These hulking brutes take a lot of practise to kill; you need to use combination attacks and well timed dodges/counters until they finally drop to one knee. Once the B button flashes you enter a quicktime event ala God of War where you must bash buttons to finally end your foe. The payoff is usually a lot of gold or some item you need, like a key to a chest full of gold or a cage where your men are held captive. Fortunately the combat system is up to the task and whilst there are occasionally some niggles with the camera, it's responsive and allows you to perform a variety of attacks with finishing moves against numerous types of foes.
You can use two kinds of attacks, swift and heavy, A and X respectively. Skarin is capable of trading blows with different warriors, dodging, countering and activating special powers with only a couple of button presses. It's a bit tricky at first to know that you must hold down LB to use your special combos, whilst countering is enabled by using the LT to block and then tapping Y to dodge then A at the right time (making sure you've let go of the LB) to finish them off or strike a hard blow. It all becomes fairly fluid if you spend some time with it and with the application of the runes, fire, ice or lightning from your sword, you can become a whirling dervish of punishment.
The true highlight of the game is when you reach the final fight on each island, the massive battle and the sense of struggle is epic. You begin usually outside the main gates or objective, and then you have to kill a number of shamans whilst you destroy targets of opportunity as you attempt to reach the final Legion Commander of the base and end their miserable life. Complicating this is the fact that you have masses of enemy warriors and your own legions to contend with, it becomes confusing and a lack of any kind of targeting icon means you might hit the wrong enemy when all you want to do is wade into the sub-commanders and kill them for precious dragon gems.
Get enough dragon gems and you can call in an aerial attack by one or two of your dragons, these little cut-scene events are truly worthwhile since you can use them to get rid of pesky archers or save up dragon gems and take out the shaman targets without having to wade in with your axe and sword. Once you finish all of these objectives you move further into the war zone and eventually you'll face the boss of the level in one on one combat, the victor (you) earns the gratitude of Freya and the loser (him)gets sent to Hel who is no doubt not pleased her little lapdog lost to such a wimpy mortal.
These battles are truly excellent and whilst they might seem repetitious, they have enough variety and enough going on to make them truly worth fighting. They are good chances to blow off steam and if you die, you respawn in from the last checkpoint (your own shaman) ready to fight again!
Death in the normal game pretty much takes you to one of the many leystones (magic stones used to get from area to area, since the islands are fairly big) and the enemies that you might have killed before in an area, will have respawned.
With all this pretty fun gameplay there are the camera issues I mentioned and sometimes the enemy AI seems a little too clever, but all in all it's a good gameplay experience and it marries well to the excellent visuals. The islands have very little in the way of pop up and you can see for miles. The game's engine handles large open spaces and cramped interiors well enough, there are numerous caves and tunnels to explore and the level design is such that the way to a place isn't usually too obvious, it forces you to think outside the box a little and explore, climbing or shimmying ala Tomb Raider to reach different areas and pick a less guarded route into a base or encampment.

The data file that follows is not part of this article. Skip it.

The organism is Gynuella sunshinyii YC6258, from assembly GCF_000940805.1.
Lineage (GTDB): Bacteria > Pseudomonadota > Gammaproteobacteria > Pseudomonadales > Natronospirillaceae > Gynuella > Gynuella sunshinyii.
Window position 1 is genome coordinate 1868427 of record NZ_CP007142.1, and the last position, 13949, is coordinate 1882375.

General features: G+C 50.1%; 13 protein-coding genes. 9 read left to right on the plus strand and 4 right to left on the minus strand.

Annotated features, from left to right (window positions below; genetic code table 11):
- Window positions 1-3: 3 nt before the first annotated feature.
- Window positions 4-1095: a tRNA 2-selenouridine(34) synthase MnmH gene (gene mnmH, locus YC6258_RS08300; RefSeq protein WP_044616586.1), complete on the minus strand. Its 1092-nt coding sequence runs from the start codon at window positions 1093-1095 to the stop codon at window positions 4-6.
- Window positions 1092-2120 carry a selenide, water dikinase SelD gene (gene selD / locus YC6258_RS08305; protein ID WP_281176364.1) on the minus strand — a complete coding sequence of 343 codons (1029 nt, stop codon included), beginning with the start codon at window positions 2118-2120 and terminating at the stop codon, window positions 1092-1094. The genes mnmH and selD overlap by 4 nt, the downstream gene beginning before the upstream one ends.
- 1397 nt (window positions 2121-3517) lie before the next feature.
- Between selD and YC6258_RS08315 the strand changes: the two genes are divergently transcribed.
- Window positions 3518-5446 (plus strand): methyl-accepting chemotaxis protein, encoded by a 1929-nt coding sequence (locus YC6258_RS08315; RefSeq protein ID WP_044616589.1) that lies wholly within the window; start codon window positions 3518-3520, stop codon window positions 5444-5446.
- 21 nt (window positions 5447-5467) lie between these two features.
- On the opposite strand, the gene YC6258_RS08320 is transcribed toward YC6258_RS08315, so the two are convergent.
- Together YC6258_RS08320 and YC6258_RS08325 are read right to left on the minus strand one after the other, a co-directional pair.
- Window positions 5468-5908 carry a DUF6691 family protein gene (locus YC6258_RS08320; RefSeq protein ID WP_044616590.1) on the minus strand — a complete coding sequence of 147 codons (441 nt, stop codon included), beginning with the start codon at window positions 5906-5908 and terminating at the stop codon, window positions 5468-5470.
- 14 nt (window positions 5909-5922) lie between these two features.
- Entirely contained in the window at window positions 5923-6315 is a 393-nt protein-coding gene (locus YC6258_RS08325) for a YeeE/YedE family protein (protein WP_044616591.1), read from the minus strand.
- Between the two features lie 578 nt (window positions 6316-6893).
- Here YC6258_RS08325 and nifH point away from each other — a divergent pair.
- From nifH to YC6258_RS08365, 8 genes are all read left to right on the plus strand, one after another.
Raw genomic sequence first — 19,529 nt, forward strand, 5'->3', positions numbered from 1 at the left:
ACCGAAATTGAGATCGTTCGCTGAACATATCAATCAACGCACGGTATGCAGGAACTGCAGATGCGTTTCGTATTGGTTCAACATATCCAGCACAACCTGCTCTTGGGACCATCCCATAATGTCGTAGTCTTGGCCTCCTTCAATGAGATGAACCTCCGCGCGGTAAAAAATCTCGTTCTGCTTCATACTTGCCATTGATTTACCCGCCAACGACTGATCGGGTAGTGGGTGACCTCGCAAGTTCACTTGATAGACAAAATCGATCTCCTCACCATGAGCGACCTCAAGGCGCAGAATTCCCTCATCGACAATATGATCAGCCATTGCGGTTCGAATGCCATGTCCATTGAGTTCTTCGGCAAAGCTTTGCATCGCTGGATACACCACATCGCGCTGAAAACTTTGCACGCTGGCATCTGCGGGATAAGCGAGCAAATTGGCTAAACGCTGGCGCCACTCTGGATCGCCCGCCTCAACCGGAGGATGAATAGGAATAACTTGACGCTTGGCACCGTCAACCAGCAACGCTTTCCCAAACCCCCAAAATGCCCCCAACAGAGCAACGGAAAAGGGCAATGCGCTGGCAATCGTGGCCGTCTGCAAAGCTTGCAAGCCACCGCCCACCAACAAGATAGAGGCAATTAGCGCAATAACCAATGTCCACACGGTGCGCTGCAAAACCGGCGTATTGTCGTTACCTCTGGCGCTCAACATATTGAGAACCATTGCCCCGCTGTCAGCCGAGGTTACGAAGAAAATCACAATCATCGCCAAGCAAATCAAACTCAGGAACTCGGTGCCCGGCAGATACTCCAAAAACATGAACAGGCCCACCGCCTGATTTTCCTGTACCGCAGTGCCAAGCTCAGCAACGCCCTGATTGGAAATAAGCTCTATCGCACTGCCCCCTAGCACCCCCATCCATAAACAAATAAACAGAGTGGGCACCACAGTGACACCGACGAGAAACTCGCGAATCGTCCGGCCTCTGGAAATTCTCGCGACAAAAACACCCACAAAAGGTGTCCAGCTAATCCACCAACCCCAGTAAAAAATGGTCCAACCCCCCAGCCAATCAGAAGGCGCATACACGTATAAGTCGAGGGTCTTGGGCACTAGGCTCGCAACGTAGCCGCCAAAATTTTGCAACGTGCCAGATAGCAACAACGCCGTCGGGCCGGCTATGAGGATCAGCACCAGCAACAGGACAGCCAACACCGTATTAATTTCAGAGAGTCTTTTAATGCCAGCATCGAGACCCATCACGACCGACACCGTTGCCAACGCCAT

The use of textures is excellent, the lighting and weather effects as you transition from Hel controlled areas (dark and rainy) to the bright sunshine and light of the conquered zones gives you an idea that you're battling to drive away the darkness. It is a great looking game that has a superb attention to detail in both terms of the levels and the main characters, the enemies and the allies. The sound is likewise visceral and marries well with the rest of the game elements, the crunch of bone, the clang of steel upon steel and the cries of agony all supplement the experience and make it a more mature affair.
The combat animations are right up there with the recent Conan game and some of them are brutal, with heads and arms flying off all directions. The animations in general are all spot on and Skarin kind-of lopes along in a determined way or sneaks around when he gets close to enemies.
The voice work reminds me of Fable, and I am sure they managed to peg a number of those voice actors to work on the game. The dialogue is a bit long winded but it's delivered with a lot of enthusiasm by some of these actors. Of course having Brian Blessed narrating made the game even more of a sell for me, since he has the perfect voice for this kind of game and if he's not Odin, well, he certainly should be!
The spot effects, the music and the rest all tie in nicely and I have to say that Viking was a totally excellent experience that merits the score. A few niggles keep it from being a really mega game but overall it's one of those games that should be played if you have a hankering for an open world game that's a bit different from the best sellers out there.
I certainly would love a sequel.